I well understand, especially in today’s economy, we are all under some cost and performance pressures and therefore the price paid for a particular service has got to represent ‘value for money’ from a buyers perspective. And, whilst we might all say we want to buy something for the cheapest possible price that is not often the case. You seek out your law firms on value -not price-and value in its most simplistic term is represented as follows:

Value  =  Benefits 


The more benefits you receive compared to the price you pay, the more value you perceive you are getting. If the price paid exceeds or is close to the benefits, then you will perceive you have received little or no benefit. If I were a law firm and I wanted to provide increased value to my clients I can either reduce my price or increase the benefits I provide. I know what I would prefer to do and I think I know what you as in-house counsel would prefer to pay for.

I believe clients – especially in-house counsel – can do a lot to assist their external firms in the transition away from time-based billing. To do that I think it might be helpful if we looked at the main objection law firms often raise when asked to agree a fee in advance (no not an estimate, range or quote – a dinky di fixed fee). A typical response might be along the lines of...“I cannot agree a fee up front as I don’t know what is going to happen in this matter – I don’t have a crystal ball”... And that is true, no law firm is going to know exactly what will happen on a file (notwithstanding they might have experienced a similar file hundreds of times before and would have a fair idea of what is involved).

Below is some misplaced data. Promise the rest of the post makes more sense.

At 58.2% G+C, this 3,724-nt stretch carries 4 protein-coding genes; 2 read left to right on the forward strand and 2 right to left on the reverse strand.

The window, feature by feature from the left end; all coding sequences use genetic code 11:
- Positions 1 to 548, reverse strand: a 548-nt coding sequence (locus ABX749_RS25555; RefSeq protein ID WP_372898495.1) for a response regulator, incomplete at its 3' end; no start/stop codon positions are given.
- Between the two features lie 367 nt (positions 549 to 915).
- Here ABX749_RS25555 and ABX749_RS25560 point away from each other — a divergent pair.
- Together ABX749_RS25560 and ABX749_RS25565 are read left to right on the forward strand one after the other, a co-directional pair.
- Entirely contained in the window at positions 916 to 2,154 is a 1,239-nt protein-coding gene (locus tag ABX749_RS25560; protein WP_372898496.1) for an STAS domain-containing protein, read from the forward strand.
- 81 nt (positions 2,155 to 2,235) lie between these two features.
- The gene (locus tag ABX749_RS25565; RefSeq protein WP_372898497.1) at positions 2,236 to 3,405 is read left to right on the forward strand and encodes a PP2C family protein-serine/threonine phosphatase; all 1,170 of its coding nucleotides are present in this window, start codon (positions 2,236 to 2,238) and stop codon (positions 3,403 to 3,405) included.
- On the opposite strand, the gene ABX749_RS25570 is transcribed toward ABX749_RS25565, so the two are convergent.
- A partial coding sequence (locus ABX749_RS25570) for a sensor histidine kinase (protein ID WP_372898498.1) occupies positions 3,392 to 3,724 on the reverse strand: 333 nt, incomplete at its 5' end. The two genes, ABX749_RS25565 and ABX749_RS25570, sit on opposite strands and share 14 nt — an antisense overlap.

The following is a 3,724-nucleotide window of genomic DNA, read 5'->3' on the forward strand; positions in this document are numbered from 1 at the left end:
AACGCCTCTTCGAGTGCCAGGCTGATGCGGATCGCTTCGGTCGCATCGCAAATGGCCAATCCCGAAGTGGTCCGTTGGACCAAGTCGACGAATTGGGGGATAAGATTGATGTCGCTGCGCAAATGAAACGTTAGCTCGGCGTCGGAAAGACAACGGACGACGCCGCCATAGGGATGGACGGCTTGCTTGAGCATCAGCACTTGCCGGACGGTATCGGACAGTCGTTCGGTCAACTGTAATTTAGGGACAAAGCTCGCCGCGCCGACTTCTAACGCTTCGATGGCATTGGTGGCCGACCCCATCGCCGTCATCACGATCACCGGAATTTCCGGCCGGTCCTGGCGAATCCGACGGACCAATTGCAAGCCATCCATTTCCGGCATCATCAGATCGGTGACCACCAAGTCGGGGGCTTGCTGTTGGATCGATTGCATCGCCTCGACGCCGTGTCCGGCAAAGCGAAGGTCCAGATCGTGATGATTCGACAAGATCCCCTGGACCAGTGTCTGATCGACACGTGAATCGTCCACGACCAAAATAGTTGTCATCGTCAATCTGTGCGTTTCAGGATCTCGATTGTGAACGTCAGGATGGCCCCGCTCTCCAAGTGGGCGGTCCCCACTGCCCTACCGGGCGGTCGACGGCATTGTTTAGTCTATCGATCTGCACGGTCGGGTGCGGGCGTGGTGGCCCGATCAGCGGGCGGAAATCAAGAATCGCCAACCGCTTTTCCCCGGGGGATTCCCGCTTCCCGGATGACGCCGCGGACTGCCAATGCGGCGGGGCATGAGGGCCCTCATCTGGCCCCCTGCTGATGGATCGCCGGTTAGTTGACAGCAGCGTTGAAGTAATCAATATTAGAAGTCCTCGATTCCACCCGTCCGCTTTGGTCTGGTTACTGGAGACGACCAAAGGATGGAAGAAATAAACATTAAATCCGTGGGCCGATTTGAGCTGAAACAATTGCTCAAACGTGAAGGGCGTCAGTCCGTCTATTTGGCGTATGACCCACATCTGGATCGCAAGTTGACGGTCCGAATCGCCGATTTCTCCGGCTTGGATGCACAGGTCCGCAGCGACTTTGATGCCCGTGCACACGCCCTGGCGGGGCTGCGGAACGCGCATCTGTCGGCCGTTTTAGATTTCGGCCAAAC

So why does that matter? Well it matters because what the law firm is really saying is “...I don’t know how long this is going to take me exactly and as I charge you by time (every six minutes) I cannot (will not) give you a price until I have incurred the time. To do otherwise would be unfair to you (and me).” And, if you dig a little deeper, what the lawyer means is “time is a cost to me”.